I'm working on a database of museums and Categories will be one way the user will be able to search. e.g click on "Music" and a list of music related museums turn up. Pretty simple.

I'm stuck and confused on the Normalisation process of the "Categories" table...

categories_PK IF is the entry point to the ID rows table, how do I reference the actual categories themselves? Such as "Architecture" and "Artists Architects and Writers Homes" in one query? I'm confused — I don't see how the values will be referenced?

As one museum may fall into more than one category, the only other idea I had was to ad a Foreign Key to every category such as Archaeology_PK? Here's what I've got....

enter image description here

2 Answers 2


You need two tables:


They will look like this:

    CategoryID   (Primary Key)

    MuseumID     (Foreign Key)
    CategoryID   (Foreign Key)

The MuseumCategories table connects each specified category to a museum. Each record in the MuseumCategories table connects one category to one museum. You can have many such records for the same museum.

  • Brilliant, that's really helpful, thanks so much. Does that mean I have to add additional table for every other table I already have too? Such as "DETAILS" "CATEGORIES" "ADMISSION" "LOCATION"? I've got an image I can show... Commented Oct 25, 2014 at 18:24
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    @CallMePhilip this structure is a many to many relationship mediated by the table. If other tables also have a many to many relationship, they may need such a structure too. If a single 'Details' is shared by multiple other objects and those objects may have multiple details, then yes, it may too need a many to many structure.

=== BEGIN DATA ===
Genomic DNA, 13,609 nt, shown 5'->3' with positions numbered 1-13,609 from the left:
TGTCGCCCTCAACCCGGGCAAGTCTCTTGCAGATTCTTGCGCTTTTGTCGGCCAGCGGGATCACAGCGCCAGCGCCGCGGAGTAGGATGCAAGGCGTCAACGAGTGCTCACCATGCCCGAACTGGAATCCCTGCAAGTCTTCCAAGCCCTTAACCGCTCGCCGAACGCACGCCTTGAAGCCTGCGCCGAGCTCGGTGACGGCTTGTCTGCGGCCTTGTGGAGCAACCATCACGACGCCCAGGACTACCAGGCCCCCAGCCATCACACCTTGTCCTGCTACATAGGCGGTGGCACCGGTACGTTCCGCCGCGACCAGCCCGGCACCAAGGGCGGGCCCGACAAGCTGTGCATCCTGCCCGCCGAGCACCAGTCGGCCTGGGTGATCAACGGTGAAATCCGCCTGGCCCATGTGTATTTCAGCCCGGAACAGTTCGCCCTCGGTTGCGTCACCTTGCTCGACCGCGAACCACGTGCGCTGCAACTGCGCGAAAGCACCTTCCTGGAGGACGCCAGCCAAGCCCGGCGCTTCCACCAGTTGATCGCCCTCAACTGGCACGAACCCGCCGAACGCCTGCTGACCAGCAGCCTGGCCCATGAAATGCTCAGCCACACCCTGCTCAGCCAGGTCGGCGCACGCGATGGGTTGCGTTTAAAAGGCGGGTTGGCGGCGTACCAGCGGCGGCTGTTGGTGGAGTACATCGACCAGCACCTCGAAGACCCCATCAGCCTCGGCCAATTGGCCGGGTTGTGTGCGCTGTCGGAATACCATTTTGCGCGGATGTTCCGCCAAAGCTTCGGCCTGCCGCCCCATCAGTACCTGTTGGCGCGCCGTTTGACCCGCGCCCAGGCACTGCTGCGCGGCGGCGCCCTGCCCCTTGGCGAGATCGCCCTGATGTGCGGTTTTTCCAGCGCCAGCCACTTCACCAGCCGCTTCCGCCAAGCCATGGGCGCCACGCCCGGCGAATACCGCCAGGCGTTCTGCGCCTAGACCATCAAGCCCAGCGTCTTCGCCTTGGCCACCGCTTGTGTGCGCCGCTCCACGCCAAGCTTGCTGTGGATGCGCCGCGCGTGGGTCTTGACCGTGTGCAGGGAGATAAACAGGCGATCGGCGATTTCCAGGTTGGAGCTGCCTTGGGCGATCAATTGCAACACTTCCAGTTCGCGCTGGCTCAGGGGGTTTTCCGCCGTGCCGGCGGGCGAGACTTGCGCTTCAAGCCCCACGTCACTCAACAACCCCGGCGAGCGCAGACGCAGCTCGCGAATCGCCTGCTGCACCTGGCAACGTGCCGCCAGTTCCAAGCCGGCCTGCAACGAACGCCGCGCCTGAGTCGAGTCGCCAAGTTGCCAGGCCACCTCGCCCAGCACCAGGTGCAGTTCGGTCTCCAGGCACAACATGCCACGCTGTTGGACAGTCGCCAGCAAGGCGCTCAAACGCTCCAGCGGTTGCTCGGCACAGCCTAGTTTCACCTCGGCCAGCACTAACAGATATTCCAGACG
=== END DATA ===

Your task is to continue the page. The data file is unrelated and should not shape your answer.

– user40980
    Commented Oct 25, 2014 at 18:29
  • here's what I got... graphicsdesigned.co.uk/MuseumSchema.jpg Commented Oct 25, 2014 at 18:31
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    Many to many relationships shouldn't be avoided if that's what you are modeling. There's no other way to represent them in a relational database. You only need one table for bridging "categories." Commented Oct 25, 2014 at 18:50
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    Your original problem description requires a many-to-many relationship. If you were only tagging museums with a single Category, then you could get away with a one-to-many and avoid the linking table. Commented Oct 25, 2014 at 19:59

This is where you use a bridge table, a table that exists to link your two tables.

So, you have a table MuseumCategory which has at least two columns, Museuem and Category. Both being foreign keys to their respective tables.

You might want to have other columns, such active or start and end dates, depending upon your system you might want auditing information (created by, date created, approvedby, whatever).

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